Hot Streak: Joe Kubert’s The Atom and Hawkman

« Calm down, Harris… this is no teleportational phenomenon we’re dealing with… » — Hawkman, “Yo-Yo Hangup in the Sky!”.

In 1968, though DC was still handily outselling Marvel, the industry leader was beginning to feel the heat. Now, to be fair, not nearly as much as revisionists would surmise: Marvel’s top-seller, The Amazing Spider-Man, was only in twelfth place. Of course, Marvel was hobbled by distribution issues, but that problem would come to an end that very year.

Anyway, as neither of DC’s solo titles The Atom (38 issues, June-July 1962 – Aug.-Sept. 1968) nor Hawkman (27 issues, Apr.-May 1964 – Aug.-Sept. 1968) were doing all that well (both of them missed the top sixty in 1968), it was decided to attempt to merge the books in order to perhaps save them. Well, it didn’t work, but some splendid covers were created, and that’s what brings us here.

The Atom and Hawkman no. 39 (numbering continued from Atom’s book, not Hawkman’s), November 1968. Insides by Robert Kanigher, Murphy Anderson and Joe Giella. Which one’s the Titan and which the Fury? They take turns. Check it out here.
The Atom and Hawkman no. 40 (Jan. 1969) holds a rare treat: a highly unusual pairing, one that was only repeated once to my knowledge (in the following issue): Joe Kubert on pencils and Murphy Anderson on inks. The tale is The Man With an Inbuilt Panic Button, scripted by Gardner Fox. Peruse it here while you can.
My candidate for the slightest cover of the Atom/Hawkman combo title, but only since the competition is so fierce, and well, it’s kind of busy. This is The Atom & Hawkman no. 41 (Feb.-Mar. 1969), edited by Julius Schwartz and featuring Return of the Seven-Year-Dead Man, written by Gardner Fox, pencilled by Dick Dillin and inked by Sid Greene, and Yo-Yo Hangup in the Sky!, written by Fox, illustrated by Kubert and Anderson. Feast your eyes here.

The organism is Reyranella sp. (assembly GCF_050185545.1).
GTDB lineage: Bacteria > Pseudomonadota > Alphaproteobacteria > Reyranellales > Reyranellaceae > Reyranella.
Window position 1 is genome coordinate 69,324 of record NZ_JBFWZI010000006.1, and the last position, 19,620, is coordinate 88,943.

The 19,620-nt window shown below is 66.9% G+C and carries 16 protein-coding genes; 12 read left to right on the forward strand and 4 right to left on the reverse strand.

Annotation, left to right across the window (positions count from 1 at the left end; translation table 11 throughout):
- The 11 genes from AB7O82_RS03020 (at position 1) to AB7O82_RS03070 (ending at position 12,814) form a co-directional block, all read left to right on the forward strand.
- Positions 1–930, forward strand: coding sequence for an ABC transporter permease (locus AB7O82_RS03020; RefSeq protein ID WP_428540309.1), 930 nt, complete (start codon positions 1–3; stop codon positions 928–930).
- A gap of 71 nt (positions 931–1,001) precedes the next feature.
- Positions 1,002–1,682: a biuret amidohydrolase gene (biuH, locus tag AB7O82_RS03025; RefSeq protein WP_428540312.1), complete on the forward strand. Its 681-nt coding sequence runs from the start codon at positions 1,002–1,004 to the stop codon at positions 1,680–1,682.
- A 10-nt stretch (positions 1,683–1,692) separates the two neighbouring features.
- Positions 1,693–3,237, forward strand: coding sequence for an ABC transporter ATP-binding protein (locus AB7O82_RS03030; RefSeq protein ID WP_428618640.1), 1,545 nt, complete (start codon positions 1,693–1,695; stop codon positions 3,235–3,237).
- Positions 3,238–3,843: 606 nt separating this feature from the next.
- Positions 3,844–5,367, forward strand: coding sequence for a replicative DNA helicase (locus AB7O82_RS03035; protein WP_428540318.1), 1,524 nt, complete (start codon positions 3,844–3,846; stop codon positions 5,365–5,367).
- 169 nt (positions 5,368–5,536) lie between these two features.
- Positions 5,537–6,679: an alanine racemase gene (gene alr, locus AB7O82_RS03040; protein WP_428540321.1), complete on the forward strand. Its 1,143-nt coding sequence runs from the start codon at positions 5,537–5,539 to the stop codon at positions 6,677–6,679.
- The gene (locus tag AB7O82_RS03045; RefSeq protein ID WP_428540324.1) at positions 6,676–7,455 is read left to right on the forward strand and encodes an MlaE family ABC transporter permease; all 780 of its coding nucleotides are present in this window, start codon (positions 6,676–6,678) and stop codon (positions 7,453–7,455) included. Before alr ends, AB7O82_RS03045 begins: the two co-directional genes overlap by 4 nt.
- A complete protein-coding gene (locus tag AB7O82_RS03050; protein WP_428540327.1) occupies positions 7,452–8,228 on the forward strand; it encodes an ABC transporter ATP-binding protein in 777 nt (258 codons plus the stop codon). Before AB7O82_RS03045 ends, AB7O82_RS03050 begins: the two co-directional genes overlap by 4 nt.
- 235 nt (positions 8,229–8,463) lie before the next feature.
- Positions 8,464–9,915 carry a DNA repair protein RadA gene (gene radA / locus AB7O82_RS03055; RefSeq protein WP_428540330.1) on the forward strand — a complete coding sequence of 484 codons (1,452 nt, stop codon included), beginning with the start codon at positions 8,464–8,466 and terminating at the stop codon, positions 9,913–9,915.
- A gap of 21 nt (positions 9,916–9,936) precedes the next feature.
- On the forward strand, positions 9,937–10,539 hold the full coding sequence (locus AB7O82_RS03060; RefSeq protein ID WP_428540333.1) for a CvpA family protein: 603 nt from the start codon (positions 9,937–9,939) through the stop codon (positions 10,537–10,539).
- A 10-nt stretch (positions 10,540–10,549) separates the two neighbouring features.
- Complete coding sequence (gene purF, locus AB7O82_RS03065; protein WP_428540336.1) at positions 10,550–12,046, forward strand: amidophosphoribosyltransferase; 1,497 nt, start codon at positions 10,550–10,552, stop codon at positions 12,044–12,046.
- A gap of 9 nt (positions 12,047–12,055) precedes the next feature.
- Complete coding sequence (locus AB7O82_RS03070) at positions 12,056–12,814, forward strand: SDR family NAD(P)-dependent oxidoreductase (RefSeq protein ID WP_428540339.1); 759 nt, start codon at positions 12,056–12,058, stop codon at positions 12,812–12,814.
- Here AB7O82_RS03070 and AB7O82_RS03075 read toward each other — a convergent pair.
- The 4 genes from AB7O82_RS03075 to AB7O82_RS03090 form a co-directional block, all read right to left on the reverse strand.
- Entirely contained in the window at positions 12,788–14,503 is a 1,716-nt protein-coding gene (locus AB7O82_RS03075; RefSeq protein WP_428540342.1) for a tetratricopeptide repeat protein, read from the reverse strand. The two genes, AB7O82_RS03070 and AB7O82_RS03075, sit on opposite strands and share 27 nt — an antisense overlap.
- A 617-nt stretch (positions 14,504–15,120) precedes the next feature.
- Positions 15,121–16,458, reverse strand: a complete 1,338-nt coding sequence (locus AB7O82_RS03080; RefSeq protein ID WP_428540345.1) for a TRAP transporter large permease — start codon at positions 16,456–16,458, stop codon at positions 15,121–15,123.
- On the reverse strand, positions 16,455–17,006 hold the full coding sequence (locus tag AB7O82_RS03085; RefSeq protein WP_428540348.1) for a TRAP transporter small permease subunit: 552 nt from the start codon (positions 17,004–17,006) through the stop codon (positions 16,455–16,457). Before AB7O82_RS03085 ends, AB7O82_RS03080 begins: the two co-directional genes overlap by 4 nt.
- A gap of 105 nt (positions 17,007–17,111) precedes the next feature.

This is The Atom and Hawkman no. 42 (Apr.-May 1969). Read it here!
Robert Kanigher & Joe Kubert’s Gentleman Ghost, first appeared (so to speak) in Flash Comics no. 88 (Oct. 1947) had not been seen (hee hee) since the Golden Age, and he returned to pester Hawkgirl and Hawkman in Come to My Hanging, scripted by Kanigher and illustrated by Murphy Anderson. Meanwhile, The Atom stars in Buzzin’, Buzzin’ — Who’s Got the Buzzin’?, scripted by Dennis O’Neil, pencilled by Dick Dillin and inked by Sid Greene. This is The Atom and Hawkman no. 43 (June-July 1969). Read it here!
Kubert clearly relished delineating his Gentleman Ghost, and who could blame him? That sticky-fingered filcher is one snazzy-looking felon. This is The Atom and Hawkman no. 44 (Aug.-Sept. 1969). Read it here!
This is The Atom and Hawkman no. 45 (Oct.-Nov. 1969), featuring Queen Jean, Why Must We Die?, by Denny O’Neil, Dick Dillin and Sid Greene, whereas our heroes are enslaved by Ray “The Atom” Palmer’s girlfriend, Jean Loring. It was a common theme in DC Comics, just ask Superman and Green Lantern, for starters. Anyway, read the whacked-out tale here.

As a bonus, one could consider the final issue of Hawkman (no. 27, Aug.-Sept. 1968), the first entry in Kubert’s streak. Well, I do, and that’s that.

It is said that late each year, Thanagarians mark the winter solstice by taking to the snowy skies to join cuddly flying Yeti in frolic. Look at them cute lil’ buggers. When the Snow-Fiend Strikes! is scripted by Raymond Marais, pencilled by Dick Dillin and inked by Chuck Cuidera.


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